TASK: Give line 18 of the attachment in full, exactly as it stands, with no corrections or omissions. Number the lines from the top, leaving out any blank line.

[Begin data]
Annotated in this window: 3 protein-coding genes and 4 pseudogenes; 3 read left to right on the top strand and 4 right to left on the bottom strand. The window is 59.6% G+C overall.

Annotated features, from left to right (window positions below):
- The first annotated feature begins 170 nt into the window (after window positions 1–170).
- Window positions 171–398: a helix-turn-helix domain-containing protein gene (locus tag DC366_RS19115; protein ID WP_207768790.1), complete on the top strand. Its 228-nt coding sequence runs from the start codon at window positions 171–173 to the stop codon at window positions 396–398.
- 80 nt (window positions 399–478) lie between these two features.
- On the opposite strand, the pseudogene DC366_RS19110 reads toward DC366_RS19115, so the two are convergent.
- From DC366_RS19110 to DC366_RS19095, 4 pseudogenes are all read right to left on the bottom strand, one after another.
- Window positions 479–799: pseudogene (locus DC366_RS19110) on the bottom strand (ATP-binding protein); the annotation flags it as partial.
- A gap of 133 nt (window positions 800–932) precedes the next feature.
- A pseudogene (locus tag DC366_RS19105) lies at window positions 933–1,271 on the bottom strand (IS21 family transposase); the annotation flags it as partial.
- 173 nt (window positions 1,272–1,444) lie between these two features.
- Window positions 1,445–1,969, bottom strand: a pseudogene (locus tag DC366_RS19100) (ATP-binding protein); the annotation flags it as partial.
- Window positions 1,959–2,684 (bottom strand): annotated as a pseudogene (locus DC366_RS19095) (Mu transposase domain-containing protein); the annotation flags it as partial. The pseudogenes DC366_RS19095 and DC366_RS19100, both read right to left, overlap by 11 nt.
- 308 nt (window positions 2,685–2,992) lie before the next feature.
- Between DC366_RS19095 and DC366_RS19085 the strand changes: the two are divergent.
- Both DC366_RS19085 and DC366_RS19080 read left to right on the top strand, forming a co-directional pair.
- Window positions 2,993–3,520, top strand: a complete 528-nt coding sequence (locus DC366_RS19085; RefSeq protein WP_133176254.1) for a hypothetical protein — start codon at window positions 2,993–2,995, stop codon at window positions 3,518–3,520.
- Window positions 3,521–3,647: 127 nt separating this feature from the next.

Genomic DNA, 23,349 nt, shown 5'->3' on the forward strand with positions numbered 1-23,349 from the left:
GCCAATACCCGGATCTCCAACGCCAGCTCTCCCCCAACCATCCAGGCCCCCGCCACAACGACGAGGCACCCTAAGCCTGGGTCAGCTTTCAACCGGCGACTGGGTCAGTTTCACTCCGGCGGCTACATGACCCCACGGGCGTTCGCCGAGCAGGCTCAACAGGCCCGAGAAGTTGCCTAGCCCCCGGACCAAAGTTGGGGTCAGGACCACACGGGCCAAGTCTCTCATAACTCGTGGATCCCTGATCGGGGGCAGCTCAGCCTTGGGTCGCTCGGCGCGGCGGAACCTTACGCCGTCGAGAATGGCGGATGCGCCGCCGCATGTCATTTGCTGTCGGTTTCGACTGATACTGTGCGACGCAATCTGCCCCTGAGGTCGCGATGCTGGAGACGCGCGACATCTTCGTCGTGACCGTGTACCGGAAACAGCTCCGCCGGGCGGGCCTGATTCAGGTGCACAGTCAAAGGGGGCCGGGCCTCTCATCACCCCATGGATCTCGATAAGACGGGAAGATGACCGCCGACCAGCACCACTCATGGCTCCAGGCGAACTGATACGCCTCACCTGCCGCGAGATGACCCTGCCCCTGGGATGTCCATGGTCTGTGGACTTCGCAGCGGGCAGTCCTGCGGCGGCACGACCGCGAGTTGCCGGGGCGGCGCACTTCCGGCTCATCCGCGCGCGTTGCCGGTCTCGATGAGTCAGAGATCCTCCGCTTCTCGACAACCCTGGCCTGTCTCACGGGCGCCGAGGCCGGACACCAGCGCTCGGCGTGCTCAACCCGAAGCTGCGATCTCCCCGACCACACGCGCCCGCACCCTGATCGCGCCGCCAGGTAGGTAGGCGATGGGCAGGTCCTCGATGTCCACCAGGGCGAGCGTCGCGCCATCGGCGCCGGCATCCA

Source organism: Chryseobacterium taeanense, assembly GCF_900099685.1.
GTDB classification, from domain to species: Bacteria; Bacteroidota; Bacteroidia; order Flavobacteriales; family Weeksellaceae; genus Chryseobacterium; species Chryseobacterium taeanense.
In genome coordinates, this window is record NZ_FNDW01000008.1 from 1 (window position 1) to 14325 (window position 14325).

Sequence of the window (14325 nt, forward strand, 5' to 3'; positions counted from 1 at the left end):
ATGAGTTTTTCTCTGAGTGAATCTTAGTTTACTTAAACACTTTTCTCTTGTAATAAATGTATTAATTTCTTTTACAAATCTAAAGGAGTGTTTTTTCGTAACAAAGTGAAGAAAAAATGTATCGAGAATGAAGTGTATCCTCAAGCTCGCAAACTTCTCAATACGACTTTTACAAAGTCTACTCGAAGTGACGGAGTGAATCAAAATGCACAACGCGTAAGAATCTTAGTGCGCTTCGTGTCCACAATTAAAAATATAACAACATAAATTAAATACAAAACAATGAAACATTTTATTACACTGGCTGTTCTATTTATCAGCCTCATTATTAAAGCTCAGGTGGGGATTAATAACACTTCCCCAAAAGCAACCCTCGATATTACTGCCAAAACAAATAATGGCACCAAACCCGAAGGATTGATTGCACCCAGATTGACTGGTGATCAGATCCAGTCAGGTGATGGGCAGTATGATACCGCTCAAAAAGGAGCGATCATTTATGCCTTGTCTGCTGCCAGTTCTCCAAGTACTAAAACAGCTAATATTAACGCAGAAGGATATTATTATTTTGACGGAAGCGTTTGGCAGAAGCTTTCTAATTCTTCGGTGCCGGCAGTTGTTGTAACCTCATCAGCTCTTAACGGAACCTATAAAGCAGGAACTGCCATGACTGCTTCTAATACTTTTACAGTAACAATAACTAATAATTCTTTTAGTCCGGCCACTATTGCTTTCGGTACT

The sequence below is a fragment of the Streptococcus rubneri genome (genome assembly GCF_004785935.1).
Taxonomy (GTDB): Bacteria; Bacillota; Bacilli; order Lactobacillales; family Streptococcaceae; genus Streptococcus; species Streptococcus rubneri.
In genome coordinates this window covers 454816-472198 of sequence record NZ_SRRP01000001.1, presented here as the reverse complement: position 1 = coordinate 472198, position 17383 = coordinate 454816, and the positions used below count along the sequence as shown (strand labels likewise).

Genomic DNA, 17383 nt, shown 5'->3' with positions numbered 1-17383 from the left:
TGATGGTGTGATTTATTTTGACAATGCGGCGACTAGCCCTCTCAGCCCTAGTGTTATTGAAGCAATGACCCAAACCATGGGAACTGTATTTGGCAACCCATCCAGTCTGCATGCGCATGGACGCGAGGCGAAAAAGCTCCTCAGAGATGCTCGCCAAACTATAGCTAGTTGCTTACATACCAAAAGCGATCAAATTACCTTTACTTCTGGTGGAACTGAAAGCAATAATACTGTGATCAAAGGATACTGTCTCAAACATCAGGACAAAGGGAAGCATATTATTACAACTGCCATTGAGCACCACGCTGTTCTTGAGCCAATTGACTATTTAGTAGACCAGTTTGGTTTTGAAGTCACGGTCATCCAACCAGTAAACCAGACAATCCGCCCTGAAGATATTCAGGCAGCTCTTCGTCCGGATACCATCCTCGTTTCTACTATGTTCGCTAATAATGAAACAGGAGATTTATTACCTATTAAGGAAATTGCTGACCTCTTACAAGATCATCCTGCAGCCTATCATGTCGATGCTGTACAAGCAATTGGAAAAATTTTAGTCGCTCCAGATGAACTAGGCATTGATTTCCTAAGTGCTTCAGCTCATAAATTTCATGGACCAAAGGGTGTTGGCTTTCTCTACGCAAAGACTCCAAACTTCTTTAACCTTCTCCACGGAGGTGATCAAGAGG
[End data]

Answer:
- Window positions 3,521–3,647: 127 nt separating this feature from the next.